Subject Matter of Patent Available For Public Use at End of Patent Term

In keeping with the patent bargain, the subject matter of each patent must become available for public use at the end of the patent term, which according to TRIPS is now 20 years from the filing date of the patent application. If a later patent application tries to re-monopolize the invention as described in an earlier patent, it is to be rejected.

No International Patents

There is no such thing as an international or global patent. When a company is said to have patented a medicine worldwide, it really means that it has a collection of different patents, one for each country or region of interest to it.



Using Patents to Protect Ornamental Objects

A design patent protects the ornamental features of a manufactured article. One of the requirements that an ornamental design must meet in order to qualify for a design patent, is that it must be original to the inventor or inventors that are seeking protection. The design patent statute is found in Title 35 of the United States Code. The first part of Section 171 imposes four requirements for design patentability: novelty, originality, ornamentality, subject matter that is an article of manufacture. The originality requirement excludes from patentability any simulation of known objects, persons or naturally occurring forms. The originality requirement also bars issuance of a design patent for a design derived from any source or person other than the individuals named as inventors.

Protection of the True Inventor

The originality requirement protects the interest of the true inventor and the general public. The requirement bars a patent even if the true inventor does not complain or if the true inventor is not known. Only a true and original inventor may obtain a patent. This requirement of originality bars issuance of a patent for a conception derived from any source or person other than the person or persons named as the inventorship entity. Originality serves to limit patent monopolies to those who actually expend inventive effort in a successful fashion. It also serves to reinforce other substantive requirements of patentability.

Joint and Sole Inventorship

The concepts of sole inventorship and joint inventorship are critical elements of originality. Sole inventorship occurs when one person conceives the solution to the problem, the means to the desired end, which constitutes the subject matter of the invention. Joint inventorship occurs when more than one person contributes to the conception of the solution. It is frequently difficult to determine who has in fact contributed to the conception of a given invention because the contribution must consist of more than suggesting a desired result or following the instructions of another. The originality requirement operates against both nonjoinder, which is the failure to name a joint inventor, and misjoinder, which is erroneously naming a joint inventor. However, where nonjoinder or misjoinder occurs because of error without deceptive intention, a patent or application may be corrected to reflect the proper inventorship entity without loss of rights.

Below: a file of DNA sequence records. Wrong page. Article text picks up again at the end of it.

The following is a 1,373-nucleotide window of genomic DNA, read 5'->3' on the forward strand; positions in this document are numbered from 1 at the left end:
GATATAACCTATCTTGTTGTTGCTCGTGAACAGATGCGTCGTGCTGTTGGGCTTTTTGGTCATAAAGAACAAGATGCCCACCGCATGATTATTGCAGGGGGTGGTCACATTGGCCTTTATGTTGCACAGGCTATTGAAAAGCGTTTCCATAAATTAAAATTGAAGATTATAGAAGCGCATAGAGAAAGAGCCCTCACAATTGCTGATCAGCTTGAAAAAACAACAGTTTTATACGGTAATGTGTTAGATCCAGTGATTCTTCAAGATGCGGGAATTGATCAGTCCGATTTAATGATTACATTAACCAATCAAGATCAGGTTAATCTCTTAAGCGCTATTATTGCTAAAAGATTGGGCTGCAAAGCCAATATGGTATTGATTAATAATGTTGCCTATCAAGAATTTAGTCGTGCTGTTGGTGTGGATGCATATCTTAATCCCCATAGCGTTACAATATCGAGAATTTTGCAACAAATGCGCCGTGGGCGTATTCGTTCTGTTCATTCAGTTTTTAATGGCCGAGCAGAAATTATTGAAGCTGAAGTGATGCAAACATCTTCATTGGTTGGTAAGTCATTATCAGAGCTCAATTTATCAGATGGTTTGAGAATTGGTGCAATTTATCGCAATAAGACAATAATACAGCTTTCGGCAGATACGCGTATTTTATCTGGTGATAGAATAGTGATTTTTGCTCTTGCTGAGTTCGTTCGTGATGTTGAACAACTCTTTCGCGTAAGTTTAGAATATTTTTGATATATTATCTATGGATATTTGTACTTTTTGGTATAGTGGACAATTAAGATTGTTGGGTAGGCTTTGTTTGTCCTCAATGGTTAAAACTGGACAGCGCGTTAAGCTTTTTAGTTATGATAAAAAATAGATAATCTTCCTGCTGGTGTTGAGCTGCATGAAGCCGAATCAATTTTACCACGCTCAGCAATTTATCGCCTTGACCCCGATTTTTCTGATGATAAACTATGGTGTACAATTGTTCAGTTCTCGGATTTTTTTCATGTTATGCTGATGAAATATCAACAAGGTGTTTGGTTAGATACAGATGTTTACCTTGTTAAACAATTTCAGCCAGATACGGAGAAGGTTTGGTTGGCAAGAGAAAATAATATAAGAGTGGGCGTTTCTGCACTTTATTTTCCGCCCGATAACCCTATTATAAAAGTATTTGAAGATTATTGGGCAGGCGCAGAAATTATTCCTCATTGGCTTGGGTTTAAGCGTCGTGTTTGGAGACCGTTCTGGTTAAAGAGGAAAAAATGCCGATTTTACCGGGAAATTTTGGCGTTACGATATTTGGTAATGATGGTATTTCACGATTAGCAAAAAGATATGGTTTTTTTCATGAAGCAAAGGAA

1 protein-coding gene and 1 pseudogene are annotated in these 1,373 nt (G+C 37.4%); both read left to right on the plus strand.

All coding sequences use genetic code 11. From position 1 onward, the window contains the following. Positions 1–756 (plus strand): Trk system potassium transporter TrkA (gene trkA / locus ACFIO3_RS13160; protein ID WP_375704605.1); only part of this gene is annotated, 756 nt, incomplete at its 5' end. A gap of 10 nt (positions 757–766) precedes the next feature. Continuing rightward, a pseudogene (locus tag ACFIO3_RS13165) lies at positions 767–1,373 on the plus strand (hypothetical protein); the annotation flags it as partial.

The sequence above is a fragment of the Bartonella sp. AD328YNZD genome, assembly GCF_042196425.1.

Definition of a Joint Invention

Generally, a joint invention occurs when two or more persons, collaborating together, each contribute to the conception of the solution to a problem which constitutes the invention. A party does not become an inventor either by suggesting a desired end or result, with no suggestion of means, or by merely following the instructions of the person or persons who conceive the solution.

General Knowledge and Suggestions

An inventor may obtain information and suggestions of a general nature from other persons without thereby impairing the originality of the later invention or making the person providing such information a joint inventor.

Inventorship and Originality

In determining inventorship and originality, the focus is primarily upon who conceived the physical structure with new products or the operative steps with new processes that solves the problem at hand, but aspects other than structure may be of importance in determining patentability. The theory or explanation as to why a product or process works to achieve its aim is generally not viewed as part of the act of inventing. Hence, it would seem to follow that one whose sole contribution is discovery of such a theory or explanation is not a joint inventor.

Applicant and Assignee

Generally, the proper inventorship entity must actually file the application even though the underlying ownership rights in the application and any patent to be issued thereon have already been assigned to another. In certain circumstances, persons are allowed to make application on behalf of the inventor. In requiring application by the inventor, rather than the assignee, United States practice is contrary to that of most other countries.



Trademark Protection against Consumer Confusion

Prevention of consumer confusion is the underlying rational for allowing companies to protect their brand names and company goodwill. However, Trademark law seeks to proactively prevent consumer confusion, and thus it does not require proof of actual consumer confusion in order for infringement of another company’s trademark to occur. All that is necessary is that the trademark owner prove that a hypothetical, “reasonably prudent” consumer would likely be confused by the use of the same or a similar trademark on potentially competing products. The hypothetical purchaser is not expected to make detailed, side-by-side comparisons or to have perfect recall.

Infringement Includes Consumer Confusion of any Kind

Infringement is not limited to confusion of consumers as to source, but includes confusion of any kind with respect to consumers or potential consumers. Courts have even found a likelihood of confusion to exist where the public at large could be confused, even though the actual purchasers themselves were not confused.

 

Factors Used to Determine Likelihood of Confusion